By Isaac Espinosa
Whoa! It’s trivia and party games on steroids! Inspired by the “You Don’t Know Jack” games which Rockstar lead writer Dan Houser worked on, “Jackpot Party Pack 5” is created with the purpose of bringing liveliness and fun to any gathering! “You Don’t Know Jack,” “Split the Room,” “Mad-Verse City,” “Patently Stupid” and “Zeeple Dome” present a wide variety for online play. Thankfully, no extra controllers are required no matter the system, because each game uses only the browser and a certain code for each game, which can all be accessed on your phone. Playing livens up the party and bring people together in interesting, creative and…very funny ways. Without further ado, let the party begin!
On the surface, “You Don’t Know Jack” looks like a simple quiz show game that can be played with 1-8 people. To win, you simply collect the most money at the end of the quiz. However, each question truly makes it seem as if you don’t know jack. While the answers are actual facts that can be found in real life, the way the questions are presented varies from simply comedic to downright hilarious remarks, such as making fun of TV shows or even poking fun at real life situations.
And much like any other game show, “You Don’t Know Jack” wouldn’t be complete without a few surprise rounds. Dis or Dat is a segment in which the announcer reads off seven things, and the players must guess if they fall under one of two prompts. The pairing of said prompts can feel completely random; one example I received was “Reindeer or CNN Anchor,” with an answer being Rudolph because it matches with the reindeer prompt. Next, there’s Jack Attack! The announcer offers a prompt, and then the players are given a specific amount of time to pick the words or phrases that fit in with said prompt. Oh, and important to note, with each right answer, you get money (well, fake money). And with each wrong answer, you lose money. The amount of money on the line changes with each question.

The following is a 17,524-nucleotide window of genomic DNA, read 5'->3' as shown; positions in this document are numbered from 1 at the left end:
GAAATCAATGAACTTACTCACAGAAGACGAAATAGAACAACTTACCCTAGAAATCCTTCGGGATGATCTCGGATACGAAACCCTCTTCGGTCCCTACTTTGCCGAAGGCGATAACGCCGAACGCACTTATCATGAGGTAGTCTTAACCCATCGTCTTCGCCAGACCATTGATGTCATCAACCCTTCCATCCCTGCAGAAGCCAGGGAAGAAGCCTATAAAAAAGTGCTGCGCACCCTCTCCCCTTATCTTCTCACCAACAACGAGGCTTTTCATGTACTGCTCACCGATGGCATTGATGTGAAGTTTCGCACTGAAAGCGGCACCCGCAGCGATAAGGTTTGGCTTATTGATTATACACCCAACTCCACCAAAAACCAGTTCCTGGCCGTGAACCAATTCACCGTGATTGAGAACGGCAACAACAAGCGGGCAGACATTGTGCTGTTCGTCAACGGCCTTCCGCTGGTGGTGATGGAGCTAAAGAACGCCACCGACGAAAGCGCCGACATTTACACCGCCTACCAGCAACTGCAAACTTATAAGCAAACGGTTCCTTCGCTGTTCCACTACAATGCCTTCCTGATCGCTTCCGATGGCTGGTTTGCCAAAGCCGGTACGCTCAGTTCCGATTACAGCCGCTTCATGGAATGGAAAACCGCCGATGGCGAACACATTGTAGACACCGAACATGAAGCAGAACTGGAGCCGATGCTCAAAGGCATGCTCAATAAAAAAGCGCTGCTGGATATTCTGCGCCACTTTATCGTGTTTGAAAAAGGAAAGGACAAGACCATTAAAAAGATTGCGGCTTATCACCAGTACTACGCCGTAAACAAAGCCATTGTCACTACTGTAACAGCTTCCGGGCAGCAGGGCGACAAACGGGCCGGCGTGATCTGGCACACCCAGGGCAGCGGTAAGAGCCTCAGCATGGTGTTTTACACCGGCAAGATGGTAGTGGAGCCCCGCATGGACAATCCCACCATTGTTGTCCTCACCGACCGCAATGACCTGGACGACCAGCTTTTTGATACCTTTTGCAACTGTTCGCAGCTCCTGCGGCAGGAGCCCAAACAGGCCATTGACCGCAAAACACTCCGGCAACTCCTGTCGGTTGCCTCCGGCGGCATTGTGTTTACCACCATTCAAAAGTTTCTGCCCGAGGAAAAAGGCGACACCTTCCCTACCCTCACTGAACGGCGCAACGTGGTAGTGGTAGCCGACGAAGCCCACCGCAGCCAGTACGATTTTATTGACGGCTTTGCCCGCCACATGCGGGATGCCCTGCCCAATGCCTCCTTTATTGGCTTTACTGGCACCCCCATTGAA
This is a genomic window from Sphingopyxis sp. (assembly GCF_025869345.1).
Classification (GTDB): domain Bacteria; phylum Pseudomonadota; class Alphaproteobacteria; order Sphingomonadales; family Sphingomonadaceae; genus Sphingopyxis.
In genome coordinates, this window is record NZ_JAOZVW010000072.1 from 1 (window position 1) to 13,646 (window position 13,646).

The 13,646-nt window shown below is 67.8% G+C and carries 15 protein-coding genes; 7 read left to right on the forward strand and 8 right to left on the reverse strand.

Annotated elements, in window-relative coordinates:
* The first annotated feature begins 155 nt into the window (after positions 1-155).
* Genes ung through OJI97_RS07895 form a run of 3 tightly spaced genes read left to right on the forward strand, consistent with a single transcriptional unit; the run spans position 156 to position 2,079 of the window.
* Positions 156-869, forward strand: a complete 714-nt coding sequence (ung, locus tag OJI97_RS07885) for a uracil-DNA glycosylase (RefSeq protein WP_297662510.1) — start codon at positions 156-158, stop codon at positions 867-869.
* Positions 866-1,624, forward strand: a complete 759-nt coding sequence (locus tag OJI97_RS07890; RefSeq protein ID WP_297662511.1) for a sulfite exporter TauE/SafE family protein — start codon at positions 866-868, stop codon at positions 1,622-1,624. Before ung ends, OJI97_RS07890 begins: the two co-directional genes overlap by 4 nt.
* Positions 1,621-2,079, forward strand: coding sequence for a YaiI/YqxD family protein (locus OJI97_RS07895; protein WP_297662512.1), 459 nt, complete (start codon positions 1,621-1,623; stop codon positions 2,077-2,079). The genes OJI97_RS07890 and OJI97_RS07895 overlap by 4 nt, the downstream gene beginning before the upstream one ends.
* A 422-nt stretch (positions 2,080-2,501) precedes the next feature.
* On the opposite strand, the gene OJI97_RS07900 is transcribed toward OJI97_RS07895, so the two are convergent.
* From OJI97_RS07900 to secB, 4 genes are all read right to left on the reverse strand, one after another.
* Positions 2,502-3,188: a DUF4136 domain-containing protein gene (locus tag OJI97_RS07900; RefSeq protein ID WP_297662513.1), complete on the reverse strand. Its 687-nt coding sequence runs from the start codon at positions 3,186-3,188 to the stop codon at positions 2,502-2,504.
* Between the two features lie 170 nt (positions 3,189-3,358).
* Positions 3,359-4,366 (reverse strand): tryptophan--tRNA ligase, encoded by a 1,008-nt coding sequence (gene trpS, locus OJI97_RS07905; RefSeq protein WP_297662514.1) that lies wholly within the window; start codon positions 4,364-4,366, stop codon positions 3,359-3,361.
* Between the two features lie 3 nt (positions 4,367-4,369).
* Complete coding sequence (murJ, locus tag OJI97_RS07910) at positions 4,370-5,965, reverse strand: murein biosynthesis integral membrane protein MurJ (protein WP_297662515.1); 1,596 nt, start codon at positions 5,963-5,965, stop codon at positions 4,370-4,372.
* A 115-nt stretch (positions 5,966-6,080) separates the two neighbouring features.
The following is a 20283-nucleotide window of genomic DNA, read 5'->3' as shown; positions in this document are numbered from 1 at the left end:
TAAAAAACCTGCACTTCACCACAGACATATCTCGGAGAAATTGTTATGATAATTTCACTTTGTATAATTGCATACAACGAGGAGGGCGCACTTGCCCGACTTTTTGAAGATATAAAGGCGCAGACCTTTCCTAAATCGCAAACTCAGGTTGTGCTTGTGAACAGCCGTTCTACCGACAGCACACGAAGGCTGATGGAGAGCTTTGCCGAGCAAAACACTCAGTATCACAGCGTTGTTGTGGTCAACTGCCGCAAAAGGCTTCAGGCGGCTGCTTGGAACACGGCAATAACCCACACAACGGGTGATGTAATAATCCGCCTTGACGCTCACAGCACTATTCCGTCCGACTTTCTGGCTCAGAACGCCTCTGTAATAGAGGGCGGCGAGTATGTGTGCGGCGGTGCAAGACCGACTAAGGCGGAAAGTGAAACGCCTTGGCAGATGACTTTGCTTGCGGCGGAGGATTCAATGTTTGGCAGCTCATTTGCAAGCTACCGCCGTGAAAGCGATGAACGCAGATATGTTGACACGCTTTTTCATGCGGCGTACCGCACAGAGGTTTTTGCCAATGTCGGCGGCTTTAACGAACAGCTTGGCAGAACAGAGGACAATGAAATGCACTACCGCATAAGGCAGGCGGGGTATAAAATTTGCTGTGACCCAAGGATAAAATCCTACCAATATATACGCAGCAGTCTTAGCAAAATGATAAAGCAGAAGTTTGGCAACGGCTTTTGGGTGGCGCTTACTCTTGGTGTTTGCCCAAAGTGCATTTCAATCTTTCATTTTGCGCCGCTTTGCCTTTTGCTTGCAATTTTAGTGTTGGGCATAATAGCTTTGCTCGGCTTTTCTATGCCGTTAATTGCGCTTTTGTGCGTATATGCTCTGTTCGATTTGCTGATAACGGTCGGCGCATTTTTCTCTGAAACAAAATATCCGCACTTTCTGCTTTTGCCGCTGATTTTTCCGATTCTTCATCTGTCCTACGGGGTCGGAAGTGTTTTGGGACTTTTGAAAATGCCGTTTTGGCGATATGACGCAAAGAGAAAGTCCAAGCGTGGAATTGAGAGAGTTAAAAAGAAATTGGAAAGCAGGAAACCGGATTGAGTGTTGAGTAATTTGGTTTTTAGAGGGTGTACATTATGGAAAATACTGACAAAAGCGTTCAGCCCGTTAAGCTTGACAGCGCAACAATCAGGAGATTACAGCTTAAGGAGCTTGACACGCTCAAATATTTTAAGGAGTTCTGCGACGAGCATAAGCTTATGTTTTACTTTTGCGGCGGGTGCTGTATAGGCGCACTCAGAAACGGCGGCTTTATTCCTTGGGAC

“Split the Room” has a compelling design. One of the eight players is given a prompt with a blank. That player can fill in this blank with whatever he or she pleases, even something offensive like swear words, jokes that take on more dark humor, etc. The rest of the players must then debate whether the answer fits the prompt or not. But the purpose of “Split the Room” is not really to come to a consensus. It’s to make each prompt more divisive so that the other players do not reach an agreement. Whoever ends up creating the most divisive prompt ends up claiming victory.
“Zeeple Dome” is simple, but just as much fun. In this game, you take control of a small avatar that’s put into a dome filled with crazy monsters. To gain points, you simply have to fling your avatar into the monsters to damage and eventually defeat them. The monsters grow stronger with each level, so it helps to have a group of players so the monsters can be damaged more easily and you can speed your advance through the levels. The main attraction of this game is that since all the players are in the same dome, facing the same monsters, everyone can strategize to steal power ups, or even kills, from other players.
“Patently Stupid” is my personal favorite since it allows players to express their own form of creativity. In this game, each player is supposed to draw some kind of invention, which can be practical, strange or humorous. Each invention must be designed to solve a certain problem, which gets sent to the artist’s mobile device. The other players must then agree on which invention is the best, and the player whose inventions are chosen most frequently wins the game.
Finally, there’s “Mad-Verse City.” Players are pitted against one another to decide who makes the best raps. As in a tournament, the winner of each round advances to face other winners until one is deemed the ultimate rapper.There are no set themes for the raps; all you need is catchy lyrics, and you’ll be sweeping the competition like dust under the rug!
“The JackBox Party Pack 5” works best when played in groups. In fact, three of the games, “Mad-Verse City,” “Split the Room” and “Patently Stupid,” are exclusively multiplayer. There’s not much for anyone seeking a single player adventure. Still, “The JackBox Party Pack 5” is a generally tight combination of some of the funniest, and more importantly, wonderfully strangest party games I’ve had the good fortune to play. And since players only need a mobile device to play, it’s accessible to nearly everyone who wants to get the party started.
Isaac Espinosa is a New York Videogame Critics Circle intern. He’s the founder of the Lehman College Videogame Critics Circle.